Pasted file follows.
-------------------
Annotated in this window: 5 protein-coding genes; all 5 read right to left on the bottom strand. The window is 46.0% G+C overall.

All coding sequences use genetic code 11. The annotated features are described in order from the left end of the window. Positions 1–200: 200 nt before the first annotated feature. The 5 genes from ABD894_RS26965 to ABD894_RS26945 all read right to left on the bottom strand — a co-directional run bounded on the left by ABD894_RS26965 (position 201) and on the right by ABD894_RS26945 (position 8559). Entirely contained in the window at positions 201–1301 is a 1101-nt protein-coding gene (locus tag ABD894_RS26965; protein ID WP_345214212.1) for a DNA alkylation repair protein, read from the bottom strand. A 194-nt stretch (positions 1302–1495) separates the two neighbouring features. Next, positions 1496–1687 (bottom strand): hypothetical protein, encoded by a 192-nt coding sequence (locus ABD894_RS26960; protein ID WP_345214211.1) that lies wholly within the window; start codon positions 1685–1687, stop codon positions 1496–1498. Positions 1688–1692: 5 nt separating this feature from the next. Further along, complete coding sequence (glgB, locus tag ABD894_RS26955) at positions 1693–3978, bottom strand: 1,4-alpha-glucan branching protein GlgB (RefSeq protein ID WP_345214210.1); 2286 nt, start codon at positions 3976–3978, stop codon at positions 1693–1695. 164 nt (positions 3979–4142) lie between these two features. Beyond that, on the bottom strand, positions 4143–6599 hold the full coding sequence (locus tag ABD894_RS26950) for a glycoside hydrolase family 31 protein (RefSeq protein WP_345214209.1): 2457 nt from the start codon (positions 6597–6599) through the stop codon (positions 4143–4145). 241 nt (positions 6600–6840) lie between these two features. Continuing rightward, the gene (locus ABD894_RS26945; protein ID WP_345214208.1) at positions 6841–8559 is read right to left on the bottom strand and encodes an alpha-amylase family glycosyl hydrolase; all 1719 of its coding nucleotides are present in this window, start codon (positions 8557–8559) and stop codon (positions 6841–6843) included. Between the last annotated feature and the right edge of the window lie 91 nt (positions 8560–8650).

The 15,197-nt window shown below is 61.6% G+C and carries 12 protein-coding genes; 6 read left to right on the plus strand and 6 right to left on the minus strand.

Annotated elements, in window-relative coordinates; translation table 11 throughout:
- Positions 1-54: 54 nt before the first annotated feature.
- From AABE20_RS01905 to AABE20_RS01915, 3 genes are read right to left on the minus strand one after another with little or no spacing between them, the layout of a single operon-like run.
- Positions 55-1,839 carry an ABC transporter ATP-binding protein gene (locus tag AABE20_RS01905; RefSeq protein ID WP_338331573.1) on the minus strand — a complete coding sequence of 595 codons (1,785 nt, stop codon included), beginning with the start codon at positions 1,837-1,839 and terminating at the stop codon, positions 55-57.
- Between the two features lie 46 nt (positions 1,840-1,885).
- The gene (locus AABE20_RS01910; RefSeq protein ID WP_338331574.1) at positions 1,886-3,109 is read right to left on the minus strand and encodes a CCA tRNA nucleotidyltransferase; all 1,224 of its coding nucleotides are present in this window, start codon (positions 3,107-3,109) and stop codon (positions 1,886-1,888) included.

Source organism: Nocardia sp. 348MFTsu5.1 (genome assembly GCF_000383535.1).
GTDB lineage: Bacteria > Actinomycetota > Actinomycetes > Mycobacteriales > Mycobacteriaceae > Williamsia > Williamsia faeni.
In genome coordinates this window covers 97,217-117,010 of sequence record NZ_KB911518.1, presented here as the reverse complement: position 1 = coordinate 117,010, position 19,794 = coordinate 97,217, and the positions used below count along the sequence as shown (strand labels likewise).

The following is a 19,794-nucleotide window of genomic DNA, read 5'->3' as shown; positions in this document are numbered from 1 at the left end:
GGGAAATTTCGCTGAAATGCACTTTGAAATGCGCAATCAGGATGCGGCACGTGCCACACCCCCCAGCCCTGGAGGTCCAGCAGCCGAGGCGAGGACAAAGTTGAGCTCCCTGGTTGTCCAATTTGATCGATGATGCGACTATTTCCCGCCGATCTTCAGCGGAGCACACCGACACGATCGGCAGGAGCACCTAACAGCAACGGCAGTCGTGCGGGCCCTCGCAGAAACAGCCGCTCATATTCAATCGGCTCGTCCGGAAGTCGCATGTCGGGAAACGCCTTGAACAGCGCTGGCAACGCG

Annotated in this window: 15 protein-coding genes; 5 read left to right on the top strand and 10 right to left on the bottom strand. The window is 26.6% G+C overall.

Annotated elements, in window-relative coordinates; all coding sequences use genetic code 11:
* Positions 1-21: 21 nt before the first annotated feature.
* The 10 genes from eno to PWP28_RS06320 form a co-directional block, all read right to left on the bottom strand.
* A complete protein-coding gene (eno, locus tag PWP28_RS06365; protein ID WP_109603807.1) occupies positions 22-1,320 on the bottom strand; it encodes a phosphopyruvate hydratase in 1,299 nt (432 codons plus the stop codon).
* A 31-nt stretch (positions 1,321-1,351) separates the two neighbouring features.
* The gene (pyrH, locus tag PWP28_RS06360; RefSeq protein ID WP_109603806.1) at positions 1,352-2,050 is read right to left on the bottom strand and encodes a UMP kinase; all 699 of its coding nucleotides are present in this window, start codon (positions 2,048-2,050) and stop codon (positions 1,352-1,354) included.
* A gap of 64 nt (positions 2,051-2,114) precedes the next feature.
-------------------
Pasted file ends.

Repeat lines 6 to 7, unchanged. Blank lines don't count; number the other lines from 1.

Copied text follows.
- From AABE20_RS01905 to AABE20_RS01915, 3 genes are read right to left on the minus strand one after another with little or no spacing between them, the layout of a single operon-like run.
- Positions 55-1,839 carry an ABC transporter ATP-binding protein gene (locus tag AABE20_RS01905; RefSeq protein ID WP_338331573.1) on the minus strand — a complete coding sequence of 595 codons (1,785 nt, stop codon included), beginning with the start codon at positions 1,837-1,839 and terminating at the stop codon, positions 55-57.